Obesity is on the rise and more and more of us have too much sugar in our diet, Lord Rennard will tell the House of Lords today. The Government needs to act now to curb our appetite for sugar
Today I’ll be asking the Government what plans they have to help people reduce their sugar consumption. My noble friend Lord Sharkey is raising a related issue during Questions, though he’s particularly concerned with the rising levels of childhood obesity.
Last Tuesday, more than 60 organisations backed calls for a 20p-per-litre levy on soft drinks to be included in this year’s Budget. A duty on sugar-sweetened soft drinks may help significantly, although I fear that any new tax would be politically very difficult at the moment. But it would be more welcome as part of a change that lowers taxation elsewhere.
There’s more government can do to help teach people about reducing their sugar intake. An easy change would be to make more manufacturers implement the new nutrition labelling scheme. A single front-of-pack food ‘traffic light’ labelling scheme – detailing the high, medium and low amounts of sugar, energy, fat and salt a product contains – is a straightforward way to help consumers make healthier choices if they want to. Such information is currently obscure and difficult for many people to understand.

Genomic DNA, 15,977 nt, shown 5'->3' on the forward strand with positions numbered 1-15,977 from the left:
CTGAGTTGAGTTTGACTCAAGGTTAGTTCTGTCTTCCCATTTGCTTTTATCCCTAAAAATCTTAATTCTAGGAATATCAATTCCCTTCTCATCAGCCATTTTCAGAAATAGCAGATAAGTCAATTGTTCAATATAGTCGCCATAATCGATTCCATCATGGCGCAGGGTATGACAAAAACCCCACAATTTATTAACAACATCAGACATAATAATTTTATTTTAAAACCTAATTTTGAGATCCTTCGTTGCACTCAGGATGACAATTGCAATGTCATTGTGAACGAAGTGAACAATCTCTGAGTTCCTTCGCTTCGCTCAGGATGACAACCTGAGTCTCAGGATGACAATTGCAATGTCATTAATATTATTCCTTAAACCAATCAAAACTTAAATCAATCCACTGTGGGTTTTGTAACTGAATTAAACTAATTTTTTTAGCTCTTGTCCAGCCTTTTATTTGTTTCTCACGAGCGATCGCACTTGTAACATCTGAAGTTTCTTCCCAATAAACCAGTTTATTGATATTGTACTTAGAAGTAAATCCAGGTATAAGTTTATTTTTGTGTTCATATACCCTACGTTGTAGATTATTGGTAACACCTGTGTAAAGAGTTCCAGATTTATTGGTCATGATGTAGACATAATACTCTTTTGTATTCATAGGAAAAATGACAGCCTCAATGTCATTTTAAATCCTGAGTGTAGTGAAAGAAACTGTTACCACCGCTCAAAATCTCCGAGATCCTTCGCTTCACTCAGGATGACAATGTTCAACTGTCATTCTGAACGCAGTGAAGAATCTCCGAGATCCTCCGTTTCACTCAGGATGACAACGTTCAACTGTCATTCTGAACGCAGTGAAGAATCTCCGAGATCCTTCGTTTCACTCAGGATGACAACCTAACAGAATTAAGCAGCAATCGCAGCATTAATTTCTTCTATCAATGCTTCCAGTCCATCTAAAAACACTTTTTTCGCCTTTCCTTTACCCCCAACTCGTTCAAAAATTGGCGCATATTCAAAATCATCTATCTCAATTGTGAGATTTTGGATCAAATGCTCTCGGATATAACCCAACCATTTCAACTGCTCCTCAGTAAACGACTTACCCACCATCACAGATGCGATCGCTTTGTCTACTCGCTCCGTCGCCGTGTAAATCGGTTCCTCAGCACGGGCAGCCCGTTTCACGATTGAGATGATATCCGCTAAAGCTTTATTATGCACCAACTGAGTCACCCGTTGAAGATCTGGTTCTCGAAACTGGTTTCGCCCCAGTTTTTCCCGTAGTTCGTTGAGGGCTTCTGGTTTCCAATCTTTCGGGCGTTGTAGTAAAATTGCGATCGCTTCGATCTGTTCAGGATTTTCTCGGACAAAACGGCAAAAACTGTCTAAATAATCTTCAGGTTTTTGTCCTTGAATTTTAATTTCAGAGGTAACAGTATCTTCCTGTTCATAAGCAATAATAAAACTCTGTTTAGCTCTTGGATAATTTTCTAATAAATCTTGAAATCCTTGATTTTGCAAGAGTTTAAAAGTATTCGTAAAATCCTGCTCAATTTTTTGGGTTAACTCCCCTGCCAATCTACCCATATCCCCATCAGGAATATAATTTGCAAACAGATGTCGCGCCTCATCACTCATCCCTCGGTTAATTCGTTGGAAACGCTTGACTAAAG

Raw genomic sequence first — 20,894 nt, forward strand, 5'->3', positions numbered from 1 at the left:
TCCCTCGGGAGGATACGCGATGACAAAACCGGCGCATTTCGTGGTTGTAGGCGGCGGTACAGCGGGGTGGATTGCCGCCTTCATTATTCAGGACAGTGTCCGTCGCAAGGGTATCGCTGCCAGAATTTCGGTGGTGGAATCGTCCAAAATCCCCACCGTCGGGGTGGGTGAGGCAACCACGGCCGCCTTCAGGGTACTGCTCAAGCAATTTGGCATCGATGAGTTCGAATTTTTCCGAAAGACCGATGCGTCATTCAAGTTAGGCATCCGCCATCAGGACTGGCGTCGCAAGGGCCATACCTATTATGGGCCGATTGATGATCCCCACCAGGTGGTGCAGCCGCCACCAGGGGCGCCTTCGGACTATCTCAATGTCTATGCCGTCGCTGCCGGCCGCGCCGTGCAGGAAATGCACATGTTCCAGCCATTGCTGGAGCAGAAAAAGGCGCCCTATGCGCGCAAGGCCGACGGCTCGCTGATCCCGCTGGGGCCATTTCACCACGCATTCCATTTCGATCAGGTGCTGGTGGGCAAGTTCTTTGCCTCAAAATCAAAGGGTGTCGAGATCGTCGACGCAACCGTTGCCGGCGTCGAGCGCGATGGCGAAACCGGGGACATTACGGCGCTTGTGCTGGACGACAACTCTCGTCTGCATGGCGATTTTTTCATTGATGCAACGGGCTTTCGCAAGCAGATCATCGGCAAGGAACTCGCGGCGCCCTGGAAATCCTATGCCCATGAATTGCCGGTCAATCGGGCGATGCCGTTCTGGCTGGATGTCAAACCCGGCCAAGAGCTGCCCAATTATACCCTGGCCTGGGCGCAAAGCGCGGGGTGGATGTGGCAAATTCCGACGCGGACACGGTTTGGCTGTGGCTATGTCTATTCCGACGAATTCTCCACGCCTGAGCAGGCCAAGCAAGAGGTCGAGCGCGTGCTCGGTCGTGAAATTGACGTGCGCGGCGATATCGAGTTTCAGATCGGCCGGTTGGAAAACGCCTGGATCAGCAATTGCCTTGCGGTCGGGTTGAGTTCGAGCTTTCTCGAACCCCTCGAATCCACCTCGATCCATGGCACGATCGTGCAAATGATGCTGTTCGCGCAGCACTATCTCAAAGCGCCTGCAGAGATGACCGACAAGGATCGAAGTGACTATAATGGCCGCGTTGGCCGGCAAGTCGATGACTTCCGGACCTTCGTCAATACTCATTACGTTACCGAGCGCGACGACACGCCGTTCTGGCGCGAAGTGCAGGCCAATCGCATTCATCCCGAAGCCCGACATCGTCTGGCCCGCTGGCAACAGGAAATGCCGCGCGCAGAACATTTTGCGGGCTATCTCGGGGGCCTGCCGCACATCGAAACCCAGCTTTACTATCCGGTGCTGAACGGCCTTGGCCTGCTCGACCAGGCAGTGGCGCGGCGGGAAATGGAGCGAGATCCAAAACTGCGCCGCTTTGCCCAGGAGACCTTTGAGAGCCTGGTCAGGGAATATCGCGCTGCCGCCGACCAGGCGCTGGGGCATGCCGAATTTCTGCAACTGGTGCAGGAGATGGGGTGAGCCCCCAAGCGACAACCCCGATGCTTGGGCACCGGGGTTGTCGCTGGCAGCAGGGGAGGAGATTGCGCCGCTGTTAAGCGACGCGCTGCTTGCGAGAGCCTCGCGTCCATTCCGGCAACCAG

Perhaps more significantly, consumers could be given more choice and greater understanding about how much sugar they are consuming if the amount of sugar was limited in certain products such as breakfast cereals. People could see how much sugar they are spooning on in addition to that already included by manufacturers so that they see for themselves (or their children) what the level of sugar is.
The marketing of sugary foods and drinks is also an area that needs urgent attention. Is it enough that Lucozade signs up to a calorie reduction pledge? Given the lack of a healthy lifestyles legacy post-London 2012, shouldn’t we also be talking about how the sponsorship of sporting events can be used to promote healthy eating? And wouldn’t it be wise for sugary food advertisements to be limited until after the 9pm watershed? This could be part of the next stage of the Department of Health’s Public Health Responsibility Deal.
Then there are schools, where access to food and drinks high in sugar can be totally unchecked, en route to school, from school and throughout the school day. I would like to see plans to ensure that food (both in the canteen and the vending machine) is subject to mandatory minimum nutritional standards in all schools – including academies and free schools.
One thing is abundantly clear: obesity rates are on the rise and more and more of us have too much sugar in our diet, although fat and lack of exercise are also part of the problem. The Government needs to act now, to help curb our appetite for sugar, encourage healthier eating and help prevent the health problems including diabetes that are linked to unhealthy diets, high in fat, salt and sugar.
Published and promoted by Tim Gordon on behalf of the Liberal Democrats, both at LDHQ, 8-10 Great George Street, London, SW1P 3AE.